Las Vegas Sun

August 21, 2019

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An iconic figure in the annals of boxing, Richard Steele acknowledges he was initially skeptical about venturing into the realm of mixed martial arts.

"I've been in boxing for over 40 years," said Steele, a hall of fame referee and third man in the ring for some of the sport's most memorable fights. "Boxing is my first love. For me to make a jump from boxing into MMA, I needed some convincing."

Yet Steele has made the leap, as founder and co-owner of the newly formed International Fighting Organization and its promotional arm, Steele Cage.

The organization plans to hold its first card July 7 at the Orleans Arena with mixed martial arts veteran Marvin "The Beastman" Eastman fighting Rob Kimmons in the 185-pound main event.

Steele credits his partner in the promotion, Las Vegas attorney Steve Oshins, for helping to educate him in the finer points of mixed martial arts.

"He understood that MMA is something new, something exciting and it brings out a lot of younger fans," Steele said. "What got my attention was how he explained what MMA really was all about.

"For years, people would ask, can a boxer beat a wrestler? Can a wrestler beat a jiu jitsu expert? Can a jiu jitsu expert beat a striker?

"Now you have guys who have been trained in all forms of martial arts - in boxing, in wrestling, jiu jitsu, kicks. Those guys really are complete fighters."

The July 7 show will also feature mixed martial arts standouts such as David Loiseau, Brandon Shelton, Eric Payne and Zac George. It will be televised on HDNet, the high-definition channel founded by Mark Cuban.

Steele was impressed by the grappling experts he encountered in making the card, including Shelton and George.

"It's remarkable how big wrestling is in the Midwest," Steele, a 25-year resident of the Las Vegas area, said. "We have three former state wrestling champions on this card, and they went on to learn the boxing and jiu jitsu, the same way you see guys from a boxing background who had to learn the other arts."

Before launching his own promotion, Steele attended, as a fan, several of the wildly popular Ultimate Fighting Championship shows in Las Vegas. Like others who came to the UFC from a boxing background, he was struck by how frequently its biggest stars were matched against each other in the octagon.

Boxing would do well to take notice, Steele said, the recent megafight between Oscar De La Hoya and Floyd Mayweather Jr. notwithstanding.

"There will always be a place for boxing," Steele said. "It's not going anywhere. But the reason it's having a tough time is that there are not enough great matchups anymore.

"They have De La Hoya-Mayweather and everybody pays attention, but Mayweather doesn't have many credible opponents. Even when he beat De La Hoya, he was probably outweighed by 15 pounds in the ring."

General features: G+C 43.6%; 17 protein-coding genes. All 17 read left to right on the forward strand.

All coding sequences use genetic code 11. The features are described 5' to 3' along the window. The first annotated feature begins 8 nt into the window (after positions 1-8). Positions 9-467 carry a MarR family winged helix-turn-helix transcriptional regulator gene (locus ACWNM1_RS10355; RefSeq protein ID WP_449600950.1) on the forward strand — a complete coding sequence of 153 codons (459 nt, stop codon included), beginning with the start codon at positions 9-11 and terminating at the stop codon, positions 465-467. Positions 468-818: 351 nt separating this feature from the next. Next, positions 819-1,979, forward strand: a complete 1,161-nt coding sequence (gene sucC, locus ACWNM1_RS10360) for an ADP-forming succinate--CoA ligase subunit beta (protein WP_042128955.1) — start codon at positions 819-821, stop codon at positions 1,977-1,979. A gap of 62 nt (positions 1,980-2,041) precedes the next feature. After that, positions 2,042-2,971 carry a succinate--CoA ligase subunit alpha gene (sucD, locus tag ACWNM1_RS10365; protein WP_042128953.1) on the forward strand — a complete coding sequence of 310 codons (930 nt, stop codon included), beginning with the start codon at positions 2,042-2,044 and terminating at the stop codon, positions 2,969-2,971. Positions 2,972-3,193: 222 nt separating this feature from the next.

Boxing needs more bouts like those he officiated a generation ago, Steele said, classics such as Marvin Hagler against Thomas Hearns, Hagler against Sugar Ray Leonard, and Aaron Pryor against Alexis Arguello.

Steele, who also refereed a half-dozen of Mike Tyson's fights, considers himself an ambassador for boxing and says he never tires of speaking with fans about those great bouts, or even the controversial finish of the first Julio Cesar Chavez-Meldrick Taylor fight in 1990 at the Las Vegas Hilton.

Taylor was winning on the scorecards when Steele, concerned about Taylor's deteriorating physical condition, halted the bout with two seconds remaining, and Chavez won by technical knockout.

The stoppage elicited boos, but Steele believes history has exonerated him, because he felt Taylor's health and safety were in immediate jeopardy.

Steele still rates that bout as perhaps the best action fight until the first Diego Corrales-Jose Luis Castillo match in 2005.

An ordained minister, Steele presided at this week's funeral for Corrales, who died in a motorcycle crash at age 29. "Much too young to leave us," Steele said.

It's unfortunate that action-filled fights such as Corrales-Castillo have become the exception rather than the rule in boxing, Steele said. That's another reason fighting enthusiasts - including Steele - are drawn to mixed martial arts.

"In boxing, a lot of fighters waltz around, dance around the whole time," Steele said. "In MMA it's different. Most fights are three rounds, or five for a championship fight. They have to go all out. These kids come out fighting, hitting, kicking.

"There's no time for waltzing."

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